Of course, I can’t say that this is entirely a business trip. I’m really looking forward to seeing Grace again after all this time. When I left in 2013 she was pregnant with her second child, and gave birth to her just a few months later. Returning to Tanzania means I will finally meet her, and I’m so excited! Seeing pictures of her for the last 3 years makes me feel like I already know her, and I know our first meeting will make me love her even more. I’m also excited to see Grace’s first child, Chris, again. He was a bit shy when Nikki and I were first introduced to him, but he eventually warmed up to us and asked after us for the next year. Hopefully he remembers me as well as I remember him!
Looking ahead to this trip has made me realize just how little of the local culture I was really able to experience last time. In the meantime, I’ll be brushing up on my Swahili so I can really interact with the people I encounter this time around, and maybe, I’ll even make a new friend or two.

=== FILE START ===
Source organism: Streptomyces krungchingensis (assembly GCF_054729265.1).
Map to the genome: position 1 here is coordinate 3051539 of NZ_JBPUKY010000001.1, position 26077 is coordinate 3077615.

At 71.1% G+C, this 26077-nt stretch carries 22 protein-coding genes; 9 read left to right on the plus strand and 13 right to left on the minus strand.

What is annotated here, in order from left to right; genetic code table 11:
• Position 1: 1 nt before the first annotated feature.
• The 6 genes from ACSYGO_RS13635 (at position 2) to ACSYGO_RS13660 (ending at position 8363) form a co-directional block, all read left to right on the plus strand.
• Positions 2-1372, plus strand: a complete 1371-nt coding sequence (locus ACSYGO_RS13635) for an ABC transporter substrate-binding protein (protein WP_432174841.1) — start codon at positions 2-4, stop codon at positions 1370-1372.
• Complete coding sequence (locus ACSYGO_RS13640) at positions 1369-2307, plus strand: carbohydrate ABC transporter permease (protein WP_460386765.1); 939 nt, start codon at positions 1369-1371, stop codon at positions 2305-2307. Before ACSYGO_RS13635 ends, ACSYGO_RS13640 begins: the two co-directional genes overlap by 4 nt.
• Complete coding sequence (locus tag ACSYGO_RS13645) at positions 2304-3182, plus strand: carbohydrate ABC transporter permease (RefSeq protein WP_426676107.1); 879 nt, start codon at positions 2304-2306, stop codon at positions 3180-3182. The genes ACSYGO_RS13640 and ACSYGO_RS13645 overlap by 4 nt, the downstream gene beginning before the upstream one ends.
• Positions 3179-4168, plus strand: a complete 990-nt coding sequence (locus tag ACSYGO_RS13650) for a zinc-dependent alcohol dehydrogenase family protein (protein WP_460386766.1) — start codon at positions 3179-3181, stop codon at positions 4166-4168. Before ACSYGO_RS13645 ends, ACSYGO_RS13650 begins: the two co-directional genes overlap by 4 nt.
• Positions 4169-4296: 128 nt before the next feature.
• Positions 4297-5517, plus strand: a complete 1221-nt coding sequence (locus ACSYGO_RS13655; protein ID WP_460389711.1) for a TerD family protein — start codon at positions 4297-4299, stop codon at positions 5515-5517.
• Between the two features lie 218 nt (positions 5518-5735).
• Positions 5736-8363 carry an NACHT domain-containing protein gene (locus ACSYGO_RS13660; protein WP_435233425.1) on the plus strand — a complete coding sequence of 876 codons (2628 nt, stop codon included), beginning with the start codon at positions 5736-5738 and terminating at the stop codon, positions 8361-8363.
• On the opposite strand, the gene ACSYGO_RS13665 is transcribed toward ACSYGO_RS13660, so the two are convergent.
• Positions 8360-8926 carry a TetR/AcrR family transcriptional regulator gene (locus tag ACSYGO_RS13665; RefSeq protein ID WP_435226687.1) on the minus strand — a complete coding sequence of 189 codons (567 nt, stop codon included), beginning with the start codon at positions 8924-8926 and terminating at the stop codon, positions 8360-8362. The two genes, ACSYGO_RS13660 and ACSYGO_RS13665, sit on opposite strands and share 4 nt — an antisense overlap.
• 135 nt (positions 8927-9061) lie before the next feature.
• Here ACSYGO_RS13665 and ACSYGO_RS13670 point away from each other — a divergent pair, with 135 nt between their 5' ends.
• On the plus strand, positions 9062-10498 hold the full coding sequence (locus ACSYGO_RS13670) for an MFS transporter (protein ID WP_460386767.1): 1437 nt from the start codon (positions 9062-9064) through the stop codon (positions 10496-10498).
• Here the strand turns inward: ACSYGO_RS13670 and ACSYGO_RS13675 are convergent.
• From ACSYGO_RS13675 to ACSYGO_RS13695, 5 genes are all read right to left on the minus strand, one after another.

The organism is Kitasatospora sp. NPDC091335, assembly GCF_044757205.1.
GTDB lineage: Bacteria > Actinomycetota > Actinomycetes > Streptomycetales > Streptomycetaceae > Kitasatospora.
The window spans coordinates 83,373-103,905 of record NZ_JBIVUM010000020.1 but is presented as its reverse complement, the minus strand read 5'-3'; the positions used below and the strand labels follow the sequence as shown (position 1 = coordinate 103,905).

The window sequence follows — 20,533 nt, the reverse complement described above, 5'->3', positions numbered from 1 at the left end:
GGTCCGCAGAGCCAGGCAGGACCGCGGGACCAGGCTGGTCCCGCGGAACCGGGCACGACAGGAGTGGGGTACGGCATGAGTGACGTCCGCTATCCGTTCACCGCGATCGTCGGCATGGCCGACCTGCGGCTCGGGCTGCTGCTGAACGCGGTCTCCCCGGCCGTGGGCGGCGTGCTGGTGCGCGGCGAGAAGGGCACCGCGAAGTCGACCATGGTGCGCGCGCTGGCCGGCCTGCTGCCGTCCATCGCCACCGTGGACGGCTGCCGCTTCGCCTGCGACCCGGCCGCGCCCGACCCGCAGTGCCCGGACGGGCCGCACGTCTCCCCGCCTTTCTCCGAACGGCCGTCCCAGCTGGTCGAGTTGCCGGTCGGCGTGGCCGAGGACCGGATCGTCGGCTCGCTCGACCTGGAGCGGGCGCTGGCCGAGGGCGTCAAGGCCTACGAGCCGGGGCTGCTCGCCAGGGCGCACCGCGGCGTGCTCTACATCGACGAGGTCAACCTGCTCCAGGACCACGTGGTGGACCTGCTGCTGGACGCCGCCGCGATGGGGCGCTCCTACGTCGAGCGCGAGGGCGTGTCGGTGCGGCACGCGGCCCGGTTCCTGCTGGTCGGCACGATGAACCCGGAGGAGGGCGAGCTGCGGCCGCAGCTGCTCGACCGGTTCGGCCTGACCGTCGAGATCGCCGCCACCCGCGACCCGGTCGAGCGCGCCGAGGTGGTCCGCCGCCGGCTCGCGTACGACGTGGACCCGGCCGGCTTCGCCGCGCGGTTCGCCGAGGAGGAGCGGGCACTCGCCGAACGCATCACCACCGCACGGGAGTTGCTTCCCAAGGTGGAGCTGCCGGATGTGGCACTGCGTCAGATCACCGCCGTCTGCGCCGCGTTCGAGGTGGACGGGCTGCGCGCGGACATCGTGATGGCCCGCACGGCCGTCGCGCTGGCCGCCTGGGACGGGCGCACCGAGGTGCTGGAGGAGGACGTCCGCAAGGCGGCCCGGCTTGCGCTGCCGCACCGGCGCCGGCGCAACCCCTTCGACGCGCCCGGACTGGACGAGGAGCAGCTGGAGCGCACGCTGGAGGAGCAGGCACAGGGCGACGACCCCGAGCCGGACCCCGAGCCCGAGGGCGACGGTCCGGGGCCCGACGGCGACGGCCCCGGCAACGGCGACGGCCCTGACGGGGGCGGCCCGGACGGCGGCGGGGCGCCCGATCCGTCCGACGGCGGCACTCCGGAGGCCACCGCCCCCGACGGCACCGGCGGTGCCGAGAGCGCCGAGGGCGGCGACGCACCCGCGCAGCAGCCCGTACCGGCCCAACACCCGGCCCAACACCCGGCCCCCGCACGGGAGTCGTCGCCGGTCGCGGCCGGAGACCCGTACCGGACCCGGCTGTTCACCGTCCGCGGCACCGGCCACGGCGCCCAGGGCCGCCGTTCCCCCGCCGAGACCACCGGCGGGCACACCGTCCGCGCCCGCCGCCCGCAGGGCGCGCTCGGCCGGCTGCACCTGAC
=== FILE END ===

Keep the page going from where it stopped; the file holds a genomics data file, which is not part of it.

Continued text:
Thank you to everyone who made it to our first ever silent auction this past Sunday! We had a lot of fun hosting this event, and we’re already looking forward to next year’s follow up.
We also want to thank all of our amazing donors, as well as our entertainment.
First up was The Cameron Kennedy Band, who provided some great tunes for our event. Much to the executive director’s surprise and delight, the band played a LOT of Beatles songs, and got a few of our staff members up and dancing! Check out the clip below:
You can find more music by the Cameron Kennedy band at the links below:
We also had a 30 minute performance by 5 members of Monkey Business Institute, an improv group right here in Madison. Everyone was in stitches! The clips below will give you a taste:
Follow them on Twitter for the latest or check out their website for upcoming shows.
Our bake sale was quite the hit as well. First time BTF volunteer Ellie did a fantastic job running the sale.